The U.S. Supreme Court heard arguments Wednesday on a part of the McCain-Feingold campaign finance law that, under certain conditions, bars campaign ads by interest groups close to elections. Marcia Coyle of the National Law Journal discusses the case.
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Today's Supreme Court arguments represent the third challenge in four years to the landmark 2002 McCain-Feingold campaign reform law. This time, justices are being asked to decide whether the law limits constitutional free speech rights by banning targeted campaign advertising within 60 days of a federal election.
In this case, the Bush administration is appealing a lower court ruling. That found that the constitutional rights of the anti-abortion advocacy group Wisconsin Right to Life were violated when its 2004 ads castigating senators over judicial nominations were pulled off the air.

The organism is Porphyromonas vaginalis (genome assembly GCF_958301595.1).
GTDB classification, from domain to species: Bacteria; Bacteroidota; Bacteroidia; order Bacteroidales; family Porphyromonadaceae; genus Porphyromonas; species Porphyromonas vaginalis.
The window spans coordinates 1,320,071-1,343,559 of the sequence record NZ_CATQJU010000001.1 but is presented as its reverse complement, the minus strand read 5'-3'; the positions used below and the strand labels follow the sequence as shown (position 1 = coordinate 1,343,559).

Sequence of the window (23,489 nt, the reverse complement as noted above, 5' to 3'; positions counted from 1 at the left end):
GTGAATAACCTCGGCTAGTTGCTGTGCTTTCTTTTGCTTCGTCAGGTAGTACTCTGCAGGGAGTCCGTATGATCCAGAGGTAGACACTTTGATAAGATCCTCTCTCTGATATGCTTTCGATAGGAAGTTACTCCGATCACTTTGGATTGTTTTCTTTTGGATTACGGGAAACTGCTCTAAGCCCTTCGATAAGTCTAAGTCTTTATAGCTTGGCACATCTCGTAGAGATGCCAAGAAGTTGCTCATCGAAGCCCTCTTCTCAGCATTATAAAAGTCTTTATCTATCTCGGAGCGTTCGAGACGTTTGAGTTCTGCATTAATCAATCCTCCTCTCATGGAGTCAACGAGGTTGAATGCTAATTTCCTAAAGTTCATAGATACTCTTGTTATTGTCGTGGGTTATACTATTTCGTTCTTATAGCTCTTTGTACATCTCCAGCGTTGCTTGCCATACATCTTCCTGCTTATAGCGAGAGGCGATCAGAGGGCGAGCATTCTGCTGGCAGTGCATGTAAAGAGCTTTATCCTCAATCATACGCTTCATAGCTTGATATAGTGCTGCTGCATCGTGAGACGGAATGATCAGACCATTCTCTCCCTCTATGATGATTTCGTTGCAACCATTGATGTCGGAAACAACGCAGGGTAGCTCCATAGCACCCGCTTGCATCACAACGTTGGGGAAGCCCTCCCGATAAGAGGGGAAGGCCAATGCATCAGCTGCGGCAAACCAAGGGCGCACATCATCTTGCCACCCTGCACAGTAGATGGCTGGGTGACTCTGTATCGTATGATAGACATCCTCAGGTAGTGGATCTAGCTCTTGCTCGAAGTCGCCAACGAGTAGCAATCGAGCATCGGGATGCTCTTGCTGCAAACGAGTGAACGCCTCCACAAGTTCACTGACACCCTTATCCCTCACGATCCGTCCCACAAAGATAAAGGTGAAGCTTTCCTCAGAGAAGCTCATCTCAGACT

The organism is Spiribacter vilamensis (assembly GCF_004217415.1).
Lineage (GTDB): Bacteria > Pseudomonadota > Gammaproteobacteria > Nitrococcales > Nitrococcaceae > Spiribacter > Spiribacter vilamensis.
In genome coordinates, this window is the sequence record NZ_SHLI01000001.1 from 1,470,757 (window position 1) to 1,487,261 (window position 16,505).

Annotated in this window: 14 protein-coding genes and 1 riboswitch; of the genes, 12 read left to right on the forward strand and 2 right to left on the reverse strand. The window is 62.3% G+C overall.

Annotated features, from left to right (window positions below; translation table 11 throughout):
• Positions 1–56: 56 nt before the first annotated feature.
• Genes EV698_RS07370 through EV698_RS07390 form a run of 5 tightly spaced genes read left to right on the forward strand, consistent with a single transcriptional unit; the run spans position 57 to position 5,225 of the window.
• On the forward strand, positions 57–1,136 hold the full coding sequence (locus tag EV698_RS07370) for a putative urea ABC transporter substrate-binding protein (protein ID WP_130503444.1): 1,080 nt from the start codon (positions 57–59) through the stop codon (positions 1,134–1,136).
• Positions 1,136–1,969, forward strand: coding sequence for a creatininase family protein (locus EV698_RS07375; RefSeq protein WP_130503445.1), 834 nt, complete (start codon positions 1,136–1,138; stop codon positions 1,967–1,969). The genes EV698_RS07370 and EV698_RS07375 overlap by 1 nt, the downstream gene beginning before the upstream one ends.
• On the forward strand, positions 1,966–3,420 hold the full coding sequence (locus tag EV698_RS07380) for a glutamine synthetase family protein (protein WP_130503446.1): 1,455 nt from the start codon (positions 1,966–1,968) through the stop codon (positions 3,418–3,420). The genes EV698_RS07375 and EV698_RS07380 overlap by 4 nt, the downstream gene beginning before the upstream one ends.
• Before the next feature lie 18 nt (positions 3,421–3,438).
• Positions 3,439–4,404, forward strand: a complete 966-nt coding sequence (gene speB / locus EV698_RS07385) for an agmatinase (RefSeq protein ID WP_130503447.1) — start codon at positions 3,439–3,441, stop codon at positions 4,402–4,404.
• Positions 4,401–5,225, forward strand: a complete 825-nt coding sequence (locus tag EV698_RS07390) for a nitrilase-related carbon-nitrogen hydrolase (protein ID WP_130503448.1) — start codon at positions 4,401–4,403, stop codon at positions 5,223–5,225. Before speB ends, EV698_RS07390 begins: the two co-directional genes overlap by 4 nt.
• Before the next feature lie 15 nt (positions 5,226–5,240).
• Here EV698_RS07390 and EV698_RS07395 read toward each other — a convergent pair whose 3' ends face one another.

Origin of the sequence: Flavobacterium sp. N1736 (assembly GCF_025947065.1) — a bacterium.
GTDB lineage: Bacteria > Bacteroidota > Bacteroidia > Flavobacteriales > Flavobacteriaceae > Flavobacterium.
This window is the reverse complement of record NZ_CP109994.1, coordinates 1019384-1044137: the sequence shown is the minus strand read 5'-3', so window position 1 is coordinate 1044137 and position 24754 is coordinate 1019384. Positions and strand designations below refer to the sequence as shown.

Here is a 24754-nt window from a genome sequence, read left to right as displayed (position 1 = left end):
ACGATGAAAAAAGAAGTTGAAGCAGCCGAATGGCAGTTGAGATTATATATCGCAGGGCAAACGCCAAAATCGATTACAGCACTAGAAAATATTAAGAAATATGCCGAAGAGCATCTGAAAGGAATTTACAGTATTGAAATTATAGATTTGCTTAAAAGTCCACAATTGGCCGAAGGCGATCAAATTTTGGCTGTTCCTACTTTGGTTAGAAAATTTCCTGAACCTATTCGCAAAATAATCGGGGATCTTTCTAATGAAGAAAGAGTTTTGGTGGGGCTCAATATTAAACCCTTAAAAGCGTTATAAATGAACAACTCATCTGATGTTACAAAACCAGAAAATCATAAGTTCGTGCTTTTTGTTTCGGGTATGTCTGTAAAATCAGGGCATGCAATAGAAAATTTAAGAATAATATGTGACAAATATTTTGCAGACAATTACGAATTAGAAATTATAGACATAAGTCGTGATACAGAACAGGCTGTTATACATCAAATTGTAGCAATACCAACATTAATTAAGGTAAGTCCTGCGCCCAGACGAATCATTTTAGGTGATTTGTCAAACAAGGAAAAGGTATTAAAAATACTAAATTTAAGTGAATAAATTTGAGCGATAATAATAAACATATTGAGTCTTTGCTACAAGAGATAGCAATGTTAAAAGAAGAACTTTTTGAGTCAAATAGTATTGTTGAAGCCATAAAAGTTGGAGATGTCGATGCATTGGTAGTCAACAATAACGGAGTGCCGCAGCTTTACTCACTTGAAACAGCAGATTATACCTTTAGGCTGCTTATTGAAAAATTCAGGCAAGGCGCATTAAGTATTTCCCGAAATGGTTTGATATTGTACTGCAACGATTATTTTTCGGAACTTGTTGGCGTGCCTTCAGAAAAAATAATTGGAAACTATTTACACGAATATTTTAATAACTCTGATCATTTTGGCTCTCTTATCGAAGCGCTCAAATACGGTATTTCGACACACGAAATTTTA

… because a group of U.S. senators is filibustering, blocking qualified nominees from a simple "yes" or "no" vote. It's politics at work, and it's causing gridlock. Contact Senators Feingold and Kohl and tell them…
It was that direct reference to Democratic Senator Russ Feingold that got the ad pulled off the air. Feingold was running for reelection in 2004, and the Federal Election Commission determined the ads to be "electioneering communications."
The McCain-Feingold law defines "electioneering communication" as an ad that "clearly identifies a candidate for federal office; is publicly distributed shortly before an election for the office that candidate is seeking; and is targeted to the relevant electorate."
The law also forbids labor unions and corporations from paying for such advertising, a restriction groups ranging from the AFL-CIO to the National Rifle Association oppose.